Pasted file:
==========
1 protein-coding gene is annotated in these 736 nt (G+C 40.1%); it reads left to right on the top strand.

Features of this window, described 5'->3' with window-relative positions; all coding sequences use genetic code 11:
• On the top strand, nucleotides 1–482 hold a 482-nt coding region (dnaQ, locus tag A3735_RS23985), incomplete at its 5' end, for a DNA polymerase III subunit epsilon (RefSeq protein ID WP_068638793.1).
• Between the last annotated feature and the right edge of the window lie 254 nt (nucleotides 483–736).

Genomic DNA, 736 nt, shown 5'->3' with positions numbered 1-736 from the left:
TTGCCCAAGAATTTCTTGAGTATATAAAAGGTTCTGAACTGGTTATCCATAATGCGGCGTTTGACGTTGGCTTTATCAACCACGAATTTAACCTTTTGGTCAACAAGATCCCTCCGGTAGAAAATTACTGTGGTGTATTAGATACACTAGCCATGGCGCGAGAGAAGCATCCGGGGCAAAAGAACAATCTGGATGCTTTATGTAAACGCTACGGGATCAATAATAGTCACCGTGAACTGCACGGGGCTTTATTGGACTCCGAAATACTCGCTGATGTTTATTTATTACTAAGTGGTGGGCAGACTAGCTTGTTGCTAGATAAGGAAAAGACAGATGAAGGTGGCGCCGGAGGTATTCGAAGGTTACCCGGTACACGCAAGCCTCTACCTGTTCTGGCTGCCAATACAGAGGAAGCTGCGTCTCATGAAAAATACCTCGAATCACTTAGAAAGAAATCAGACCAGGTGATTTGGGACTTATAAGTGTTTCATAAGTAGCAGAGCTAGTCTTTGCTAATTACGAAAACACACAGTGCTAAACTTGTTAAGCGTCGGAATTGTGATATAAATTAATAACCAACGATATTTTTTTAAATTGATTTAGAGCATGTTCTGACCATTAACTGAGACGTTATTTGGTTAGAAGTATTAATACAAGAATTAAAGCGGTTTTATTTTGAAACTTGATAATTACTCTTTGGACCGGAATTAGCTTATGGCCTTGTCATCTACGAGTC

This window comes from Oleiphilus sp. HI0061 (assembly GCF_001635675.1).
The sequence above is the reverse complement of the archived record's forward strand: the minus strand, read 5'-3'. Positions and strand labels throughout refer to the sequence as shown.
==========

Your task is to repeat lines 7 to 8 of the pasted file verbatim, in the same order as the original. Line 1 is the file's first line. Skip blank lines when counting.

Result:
This window comes from Oleiphilus sp. HI0061 (assembly GCF_001635675.1).
The sequence above is the reverse complement of the archived record's forward strand: the minus strand, read 5'-3'. Positions and strand labels throughout refer to the sequence as shown.